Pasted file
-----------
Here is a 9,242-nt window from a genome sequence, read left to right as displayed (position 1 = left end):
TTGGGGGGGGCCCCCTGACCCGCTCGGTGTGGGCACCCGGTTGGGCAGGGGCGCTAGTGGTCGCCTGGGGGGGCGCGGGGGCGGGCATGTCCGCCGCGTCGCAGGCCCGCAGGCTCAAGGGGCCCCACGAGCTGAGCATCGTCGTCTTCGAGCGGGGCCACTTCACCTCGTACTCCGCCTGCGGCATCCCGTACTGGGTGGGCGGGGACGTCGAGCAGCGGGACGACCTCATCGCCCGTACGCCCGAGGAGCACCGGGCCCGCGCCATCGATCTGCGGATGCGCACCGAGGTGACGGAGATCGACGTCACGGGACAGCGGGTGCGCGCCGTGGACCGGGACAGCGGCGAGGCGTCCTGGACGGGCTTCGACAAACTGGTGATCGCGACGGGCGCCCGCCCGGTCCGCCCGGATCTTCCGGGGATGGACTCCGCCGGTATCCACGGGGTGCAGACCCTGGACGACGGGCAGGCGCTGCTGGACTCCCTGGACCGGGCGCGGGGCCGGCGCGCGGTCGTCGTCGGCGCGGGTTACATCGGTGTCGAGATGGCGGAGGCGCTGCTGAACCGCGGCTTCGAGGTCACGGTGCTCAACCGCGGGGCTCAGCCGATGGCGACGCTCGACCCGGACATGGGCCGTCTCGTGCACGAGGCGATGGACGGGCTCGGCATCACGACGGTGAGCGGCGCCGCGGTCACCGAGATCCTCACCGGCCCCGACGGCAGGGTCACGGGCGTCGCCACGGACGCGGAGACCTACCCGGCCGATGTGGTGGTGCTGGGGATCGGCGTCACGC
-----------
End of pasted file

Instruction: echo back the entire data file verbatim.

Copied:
Here is a 9,242-nt window from a genome sequence, read left to right as displayed (position 1 = left end):
TTGGGGGGGGCCCCCTGACCCGCTCGGTGTGGGCACCCGGTTGGGCAGGGGCGCTAGTGGTCGCCTGGGGGGGCGCGGGGGCGGGCATGTCCGCCGCGTCGCAGGCCCGCAGGCTCAAGGGGCCCCACGAGCTGAGCATCGTCGTCTTCGAGCGGGGCCACTTCACCTCGTACTCCGCCTGCGGCATCCCGTACTGGGTGGGCGGGGACGTCGAGCAGCGGGACGACCTCATCGCCCGTACGCCCGAGGAGCACCGGGCCCGCGCCATCGATCTGCGGATGCGCACCGAGGTGACGGAGATCGACGTCACGGGACAGCGGGTGCGCGCCGTGGACCGGGACAGCGGCGAGGCGTCCTGGACGGGCTTCGACAAACTGGTGATCGCGACGGGCGCCCGCCCGGTCCGCCCGGATCTTCCGGGGATGGACTCCGCCGGTATCCACGGGGTGCAGACCCTGGACGACGGGCAGGCGCTGCTGGACTCCCTGGACCGGGCGCGGGGCCGGCGCGCGGTCGTCGTCGGCGCGGGTTACATCGGTGTCGAGATGGCGGAGGCGCTGCTGAACCGCGGCTTCGAGGTCACGGTGCTCAACCGCGGGGCTCAGCCGATGGCGACGCTCGACCCGGACATGGGCCGTCTCGTGCACGAGGCGATGGACGGGCTCGGCATCACGACGGTGAGCGGCGCCGCGGTCACCGAGATCCTCACCGGCCCCGACGGCAGGGTCACGGGCGTCGCCACGGACGCGGAGACCTACCCGGCCGATGTGGTGGTGCTGGGGATCGGCGTCACGC